Another legend behind Vasant Panchami is that this is also the day when Parvati approached Kama to waken up her husband Shiva, deep in yogic meditation since Maha Shivratri. All the other gods accompanied her and sought Kama’s help to bring Shiva back from his meditation so as to perform his duties in the world, implying the transition from a yogi to a householder, a family man. Kama concurs and shoots from his flower arrows at Shiva from his heavenly bow of sugarcane in order to rouse him and to make him give attention to his wife, Parvati for marital bliss.

Another legend behind Vasant Panchami is that this is also the day when Parvati approached Kama to waken up her husband Shiva, deep in yogic meditation since Maha Shivratri.

Interestingly, all these stories convey the consistent defining role of  Kama: he is the personification, the representations of love, spring and romance. A young, handsome man, he wields a bow and a quiver of five arrows. His bow is made of sugarcane with a string of honeybees while the love arrows are floral, decked with five kinds of fragrant flowers: the white lotus (aravinda), the Ashoka tree flowers, Mango tree flowers, Jasmine and the blue lotus. Vasant Panchami is the celebration of Kamadeva and all what he represents: love, romance, youth, beauty and spring, even the celebration of woman and womanhood through Rati where kama – desire – is to be feted.

Kamdev
Picture Credit: Wikicommons

Again, besides his physical description, his symbolic attributes reinforce the metaphors of eternal bliss, flowers and flourishes blossoms and blooms: his companion being the cuckoo; his vehicle Suka the parrot, the hovering humming bees, Vasant, the season of spring with its cool, gentle waft imbuing the world with fresh colour and fragrance.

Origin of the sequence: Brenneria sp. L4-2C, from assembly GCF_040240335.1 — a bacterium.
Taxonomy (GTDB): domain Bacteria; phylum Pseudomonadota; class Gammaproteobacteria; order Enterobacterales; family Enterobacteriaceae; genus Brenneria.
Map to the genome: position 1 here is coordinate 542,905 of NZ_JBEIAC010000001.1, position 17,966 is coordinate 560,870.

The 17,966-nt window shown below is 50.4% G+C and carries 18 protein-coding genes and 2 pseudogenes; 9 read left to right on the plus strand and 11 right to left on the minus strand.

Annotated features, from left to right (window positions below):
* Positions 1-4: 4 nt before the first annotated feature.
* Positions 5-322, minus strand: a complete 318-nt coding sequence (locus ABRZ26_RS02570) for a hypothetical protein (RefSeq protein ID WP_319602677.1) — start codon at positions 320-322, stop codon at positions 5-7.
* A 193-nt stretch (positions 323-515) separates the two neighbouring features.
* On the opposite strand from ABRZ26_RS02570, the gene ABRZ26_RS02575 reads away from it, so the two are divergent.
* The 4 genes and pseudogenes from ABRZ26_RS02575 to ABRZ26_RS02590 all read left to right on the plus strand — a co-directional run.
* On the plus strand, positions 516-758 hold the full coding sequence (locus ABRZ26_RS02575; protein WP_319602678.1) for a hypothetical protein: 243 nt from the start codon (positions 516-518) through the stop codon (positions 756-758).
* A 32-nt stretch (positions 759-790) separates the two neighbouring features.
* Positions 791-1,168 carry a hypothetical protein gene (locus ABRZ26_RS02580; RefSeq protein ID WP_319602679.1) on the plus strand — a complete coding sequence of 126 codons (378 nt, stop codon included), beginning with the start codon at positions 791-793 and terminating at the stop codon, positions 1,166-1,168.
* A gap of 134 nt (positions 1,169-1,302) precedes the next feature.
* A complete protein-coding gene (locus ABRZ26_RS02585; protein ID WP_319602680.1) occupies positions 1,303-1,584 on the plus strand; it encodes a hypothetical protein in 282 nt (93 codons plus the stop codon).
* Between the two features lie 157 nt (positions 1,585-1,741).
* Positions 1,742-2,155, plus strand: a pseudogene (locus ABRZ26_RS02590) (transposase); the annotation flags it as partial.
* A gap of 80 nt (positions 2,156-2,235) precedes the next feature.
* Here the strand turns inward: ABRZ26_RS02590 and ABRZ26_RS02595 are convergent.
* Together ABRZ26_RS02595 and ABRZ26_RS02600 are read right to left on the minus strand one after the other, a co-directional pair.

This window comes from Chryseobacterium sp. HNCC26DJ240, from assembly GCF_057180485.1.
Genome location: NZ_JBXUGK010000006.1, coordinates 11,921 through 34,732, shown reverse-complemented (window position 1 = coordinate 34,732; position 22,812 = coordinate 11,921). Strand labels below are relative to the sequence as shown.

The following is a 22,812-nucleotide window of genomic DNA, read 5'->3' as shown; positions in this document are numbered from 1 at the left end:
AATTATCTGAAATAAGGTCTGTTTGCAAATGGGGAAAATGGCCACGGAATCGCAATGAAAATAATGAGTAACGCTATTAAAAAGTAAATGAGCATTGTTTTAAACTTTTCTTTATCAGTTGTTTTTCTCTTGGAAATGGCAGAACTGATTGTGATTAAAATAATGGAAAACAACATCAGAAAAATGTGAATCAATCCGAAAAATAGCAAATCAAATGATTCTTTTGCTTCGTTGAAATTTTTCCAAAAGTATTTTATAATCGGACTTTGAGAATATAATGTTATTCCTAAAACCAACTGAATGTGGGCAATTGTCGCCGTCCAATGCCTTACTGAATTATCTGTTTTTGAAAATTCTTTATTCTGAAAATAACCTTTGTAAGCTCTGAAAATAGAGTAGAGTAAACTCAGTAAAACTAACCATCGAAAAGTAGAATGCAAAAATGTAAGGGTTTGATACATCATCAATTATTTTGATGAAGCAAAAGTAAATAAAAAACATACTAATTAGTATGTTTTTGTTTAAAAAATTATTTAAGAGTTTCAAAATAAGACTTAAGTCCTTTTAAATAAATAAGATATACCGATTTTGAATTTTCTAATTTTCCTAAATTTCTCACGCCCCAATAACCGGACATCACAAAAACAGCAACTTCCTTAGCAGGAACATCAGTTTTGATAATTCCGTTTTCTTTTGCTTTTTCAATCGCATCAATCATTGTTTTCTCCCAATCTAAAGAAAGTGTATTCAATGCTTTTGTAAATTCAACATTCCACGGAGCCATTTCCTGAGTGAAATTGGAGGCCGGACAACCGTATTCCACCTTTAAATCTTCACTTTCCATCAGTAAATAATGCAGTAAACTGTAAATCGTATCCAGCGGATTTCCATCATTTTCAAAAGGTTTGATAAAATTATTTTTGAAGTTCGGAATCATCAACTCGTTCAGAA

But for most, Vasant Panchami is the festival dedicated to Saraswati, the goddess of knowledge, language, music and all arts who was born this day, created by Brahma as his inspiration and source of wisdom.  She plays the veena, the symbol of divine music, holding the Vedas, the book of inner knowledge and the rosary – the  mala as the power of mantra. She is supposed to be the energy of Brahma, symbolizing creative energy and power in all its form, surprisingly even longing and love  – kama. Flaunted by a flamboyant yellow, Saraswati’s favourite colour and also, the shade of the mustard crops in full bloom, an agrarian analogy, underlying the close association of Man with land, crops, Nature and Saraswati as the goddess and as a river, the very source of life.

Vasant Panchami is the festival dedicated to Saraswati, the goddess of knowledge, language, music and all arts who was born this day, created by Brahma as his inspiration and source of wisdom.

A folklore claims that Saraswati rescued a depressed Kalidas from attempting suicide by drowning in the river and he emerged a new man to eventually become a renowned poet. Which is why on this day, the goddess is worshipped so that she may bestow the gift of knowledge to her devotees, restating the tradition of little children, wearing yellow coloured clothes, scrawling their very first letter on this day to be blessed forever with knowledge and above all, wisdom and insight to know and make oneself and the world better.

Kavita Kane writes a monthly column named Goddess of All Things for SheThePeople. Views expressed are the author’s own.

Feature Image: STP